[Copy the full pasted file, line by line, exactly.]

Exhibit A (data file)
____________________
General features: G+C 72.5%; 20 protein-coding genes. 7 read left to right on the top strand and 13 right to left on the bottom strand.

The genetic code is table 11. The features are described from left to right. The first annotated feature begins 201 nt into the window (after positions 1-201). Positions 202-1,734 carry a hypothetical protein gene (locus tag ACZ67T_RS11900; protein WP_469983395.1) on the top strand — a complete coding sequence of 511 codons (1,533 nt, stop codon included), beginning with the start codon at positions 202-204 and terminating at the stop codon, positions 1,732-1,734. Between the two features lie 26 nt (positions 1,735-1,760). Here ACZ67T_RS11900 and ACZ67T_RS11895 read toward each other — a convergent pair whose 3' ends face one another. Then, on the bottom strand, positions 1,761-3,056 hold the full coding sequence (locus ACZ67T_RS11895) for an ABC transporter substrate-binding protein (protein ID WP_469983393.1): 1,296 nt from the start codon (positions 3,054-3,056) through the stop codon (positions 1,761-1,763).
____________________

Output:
General features: G+C 72.5%; 20 protein-coding genes. 7 read left to right on the top strand and 13 right to left on the bottom strand.

The genetic code is table 11. The features are described from left to right. The first annotated feature begins 201 nt into the window (after positions 1-201). Positions 202-1,734 carry a hypothetical protein gene (locus tag ACZ67T_RS11900; protein WP_469983395.1) on the top strand — a complete coding sequence of 511 codons (1,533 nt, stop codon included), beginning with the start codon at positions 202-204 and terminating at the stop codon, positions 1,732-1,734. Between the two features lie 26 nt (positions 1,735-1,760). Here ACZ67T_RS11900 and ACZ67T_RS11895 read toward each other — a convergent pair whose 3' ends face one another. Then, on the bottom strand, positions 1,761-3,056 hold the full coding sequence (locus ACZ67T_RS11895) for an ABC transporter substrate-binding protein (protein ID WP_469983393.1): 1,296 nt from the start codon (positions 3,054-3,056) through the stop codon (positions 1,761-1,763).